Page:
'Memphis' provides spirited journey despite a few problems along the way

Seems to me you need to make a major adjustment or two to max the enjoyment of the union tour of the Tony-winning "Memphis," showing at The Smith Center: Don't take the plot or score seriously, and don't look for real characters.

This is an outline of dramatic events, and if you're in search of unique vision or sparks of creativity, it's likely you will seek in vain.

But there was so much else to concentrate on that I wound up having a great time anyway during the first act and an OK one during the second.

While the story builds steam - a white Tennessee male DJ in the 1950s makes a star of, and falls in love with, a local black woman - director Christopher Ashley treats us to a parade of spectacle in sound (by Ken Travis), set (David Gallo), lights (Howell Binkley) and costume (Paul Tasewell).

The singing has the sort of professional timbre that you expect of characters wanting to be in the music business. And choreographer Sergio Trujillo offers a frenzied potpourri of movement (well-executed by the cast) that feels as if it were a character onto itself. Trujillo helps you understand what America's vocal revolution in the '50s was all about. Restless postwar white kids discovered not only black people (through the universal language of music), but a new brand of pumped-up energy. The soft crooning of Perry Como and strict racial boundaries would no longer be able to contain the pent-up rhythms of youth.

The approximately two-dozen performers (backed by a 10-member band) have been skillfully cast in lead, supporting and ensemble roles.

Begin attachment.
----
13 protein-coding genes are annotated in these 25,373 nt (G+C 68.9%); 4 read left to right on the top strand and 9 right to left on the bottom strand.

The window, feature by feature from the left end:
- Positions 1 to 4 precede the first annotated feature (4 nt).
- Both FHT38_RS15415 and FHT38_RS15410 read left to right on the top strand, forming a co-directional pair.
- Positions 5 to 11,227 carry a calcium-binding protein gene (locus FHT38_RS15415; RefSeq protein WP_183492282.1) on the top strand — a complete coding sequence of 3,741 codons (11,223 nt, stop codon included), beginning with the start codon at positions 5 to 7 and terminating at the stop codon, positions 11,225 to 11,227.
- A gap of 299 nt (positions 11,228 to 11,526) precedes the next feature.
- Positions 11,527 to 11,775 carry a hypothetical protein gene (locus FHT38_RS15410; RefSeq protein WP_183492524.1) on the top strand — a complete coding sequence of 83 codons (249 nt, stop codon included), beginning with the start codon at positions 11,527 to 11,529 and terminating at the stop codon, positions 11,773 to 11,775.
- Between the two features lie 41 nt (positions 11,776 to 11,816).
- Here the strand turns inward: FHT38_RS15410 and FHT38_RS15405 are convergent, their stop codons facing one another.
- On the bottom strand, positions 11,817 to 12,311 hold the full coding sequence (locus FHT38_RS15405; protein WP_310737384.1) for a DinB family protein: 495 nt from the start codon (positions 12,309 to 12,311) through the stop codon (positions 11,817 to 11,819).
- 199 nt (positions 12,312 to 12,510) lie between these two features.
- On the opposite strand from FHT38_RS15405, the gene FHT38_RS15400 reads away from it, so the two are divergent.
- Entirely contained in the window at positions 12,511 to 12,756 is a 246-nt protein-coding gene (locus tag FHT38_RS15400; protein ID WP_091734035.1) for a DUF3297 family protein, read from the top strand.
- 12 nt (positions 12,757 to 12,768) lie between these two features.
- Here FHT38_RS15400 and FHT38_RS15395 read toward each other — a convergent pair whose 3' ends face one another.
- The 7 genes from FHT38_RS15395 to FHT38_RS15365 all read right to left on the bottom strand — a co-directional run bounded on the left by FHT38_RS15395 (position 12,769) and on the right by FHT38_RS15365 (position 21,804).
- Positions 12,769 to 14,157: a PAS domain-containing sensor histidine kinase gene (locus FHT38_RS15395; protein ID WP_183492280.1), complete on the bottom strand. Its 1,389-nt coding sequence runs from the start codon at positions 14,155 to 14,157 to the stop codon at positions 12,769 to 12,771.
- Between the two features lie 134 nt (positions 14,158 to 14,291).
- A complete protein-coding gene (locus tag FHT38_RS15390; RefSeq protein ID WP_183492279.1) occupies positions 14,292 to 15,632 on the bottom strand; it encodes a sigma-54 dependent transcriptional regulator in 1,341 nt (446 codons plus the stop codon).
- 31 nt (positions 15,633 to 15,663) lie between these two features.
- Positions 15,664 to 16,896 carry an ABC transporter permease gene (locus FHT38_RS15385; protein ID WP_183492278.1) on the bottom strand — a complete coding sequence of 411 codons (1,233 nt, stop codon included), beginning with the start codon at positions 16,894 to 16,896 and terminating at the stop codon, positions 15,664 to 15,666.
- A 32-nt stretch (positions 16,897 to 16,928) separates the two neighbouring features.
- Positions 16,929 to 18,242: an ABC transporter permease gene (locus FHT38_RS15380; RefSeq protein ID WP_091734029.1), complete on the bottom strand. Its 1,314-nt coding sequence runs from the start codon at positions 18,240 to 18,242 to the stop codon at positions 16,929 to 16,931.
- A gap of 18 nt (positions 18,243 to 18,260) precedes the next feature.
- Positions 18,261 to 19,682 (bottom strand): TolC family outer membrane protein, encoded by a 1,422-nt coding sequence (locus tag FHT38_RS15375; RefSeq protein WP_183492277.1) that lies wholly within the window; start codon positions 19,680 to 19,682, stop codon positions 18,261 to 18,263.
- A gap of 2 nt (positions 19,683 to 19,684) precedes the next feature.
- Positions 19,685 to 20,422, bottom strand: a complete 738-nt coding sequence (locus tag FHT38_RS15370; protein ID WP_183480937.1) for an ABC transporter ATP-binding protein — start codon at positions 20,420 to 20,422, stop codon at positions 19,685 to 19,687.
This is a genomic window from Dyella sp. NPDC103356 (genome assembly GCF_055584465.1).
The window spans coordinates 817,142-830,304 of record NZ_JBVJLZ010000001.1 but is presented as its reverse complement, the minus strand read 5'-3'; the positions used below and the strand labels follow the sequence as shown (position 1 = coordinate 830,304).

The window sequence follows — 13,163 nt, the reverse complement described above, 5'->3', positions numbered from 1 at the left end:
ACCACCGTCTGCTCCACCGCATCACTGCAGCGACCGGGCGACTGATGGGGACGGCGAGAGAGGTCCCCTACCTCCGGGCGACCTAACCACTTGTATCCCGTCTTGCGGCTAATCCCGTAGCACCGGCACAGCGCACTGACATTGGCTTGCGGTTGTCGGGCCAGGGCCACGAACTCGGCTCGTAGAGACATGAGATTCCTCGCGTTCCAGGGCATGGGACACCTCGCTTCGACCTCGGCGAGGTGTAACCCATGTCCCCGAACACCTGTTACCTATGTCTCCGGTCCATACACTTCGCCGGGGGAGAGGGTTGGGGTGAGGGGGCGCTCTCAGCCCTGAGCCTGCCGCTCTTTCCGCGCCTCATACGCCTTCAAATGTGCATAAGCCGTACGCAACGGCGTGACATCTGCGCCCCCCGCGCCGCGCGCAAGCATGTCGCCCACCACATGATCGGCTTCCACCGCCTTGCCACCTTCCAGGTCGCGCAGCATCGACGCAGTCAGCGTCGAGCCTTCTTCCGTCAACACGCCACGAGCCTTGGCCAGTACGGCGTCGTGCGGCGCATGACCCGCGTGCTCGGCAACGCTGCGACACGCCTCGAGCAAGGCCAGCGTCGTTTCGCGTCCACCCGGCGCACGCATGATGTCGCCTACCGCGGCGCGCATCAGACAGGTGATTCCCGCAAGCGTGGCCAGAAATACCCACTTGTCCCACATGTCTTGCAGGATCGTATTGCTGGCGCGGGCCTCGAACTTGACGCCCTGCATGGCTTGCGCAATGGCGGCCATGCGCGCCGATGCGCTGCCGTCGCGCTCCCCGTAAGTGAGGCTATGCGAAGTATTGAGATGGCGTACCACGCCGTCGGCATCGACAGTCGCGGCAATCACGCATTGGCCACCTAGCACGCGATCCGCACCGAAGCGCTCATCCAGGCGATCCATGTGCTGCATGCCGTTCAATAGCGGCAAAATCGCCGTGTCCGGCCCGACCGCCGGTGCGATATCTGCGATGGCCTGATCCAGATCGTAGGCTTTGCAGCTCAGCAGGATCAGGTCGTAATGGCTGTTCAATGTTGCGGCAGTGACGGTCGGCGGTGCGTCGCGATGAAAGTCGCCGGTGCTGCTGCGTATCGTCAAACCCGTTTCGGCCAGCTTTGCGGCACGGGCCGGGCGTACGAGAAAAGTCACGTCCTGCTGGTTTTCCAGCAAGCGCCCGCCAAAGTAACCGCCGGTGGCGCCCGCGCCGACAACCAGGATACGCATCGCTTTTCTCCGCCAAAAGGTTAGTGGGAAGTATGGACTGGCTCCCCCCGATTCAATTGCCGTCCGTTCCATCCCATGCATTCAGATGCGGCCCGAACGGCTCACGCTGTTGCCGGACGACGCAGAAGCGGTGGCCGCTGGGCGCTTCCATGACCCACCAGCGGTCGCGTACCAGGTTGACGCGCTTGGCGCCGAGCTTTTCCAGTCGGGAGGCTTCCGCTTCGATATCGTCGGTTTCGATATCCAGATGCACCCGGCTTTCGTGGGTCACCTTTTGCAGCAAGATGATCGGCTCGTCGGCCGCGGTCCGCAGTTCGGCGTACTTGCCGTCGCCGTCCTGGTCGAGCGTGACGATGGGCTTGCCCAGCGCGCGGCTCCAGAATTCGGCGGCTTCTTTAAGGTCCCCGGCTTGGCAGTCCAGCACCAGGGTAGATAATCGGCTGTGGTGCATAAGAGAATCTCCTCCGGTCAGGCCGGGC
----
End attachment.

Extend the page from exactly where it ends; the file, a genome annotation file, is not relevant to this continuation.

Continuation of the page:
As Huey Calhoun, the broke, naive, hustling but childlike lover of hip, "sinful" music, Bryan Fenkart is so down-home likable, you cheer when victory triumphs and wince when defeat stings - even though he's often his own worst enemy. You never tire of watching him, which is lucky for us, since he hardly ever leaves the stage.

Felicia Boswell has a tough role not only in that she's Calhoun's sometimes tortured (literally and figuratively) love interest, but in that her character is supposed to be the kind of skilled singer that producers want to sign up after one listen. Boswell has the talent and charisma to make you believe producers would see dollar signs the moment they hear her sound.

If space permitted, I could signal out just about every member of the cast without fear of hyperbole.

David Bryan's score, though, is by-the-numbers, and Joe DiPietro's script often takes its paper-thin writing too seriously.

The director is guilty of too many shameless, artificial bring-down-the-house shenanigans.

But when the show is light and unaffected - when it just floats by and doesn't dwell on somber lessons of social piety - it's a spirited journey. The razzle dazzle makes it easy to ignore the bumps in the road.

Anthony Del Valle can be reached at vegastheaterchat @aol.com. You can write him c/o Las Vegas Review-Journal, P.O. Box 70, Las Vegas, NV 89125.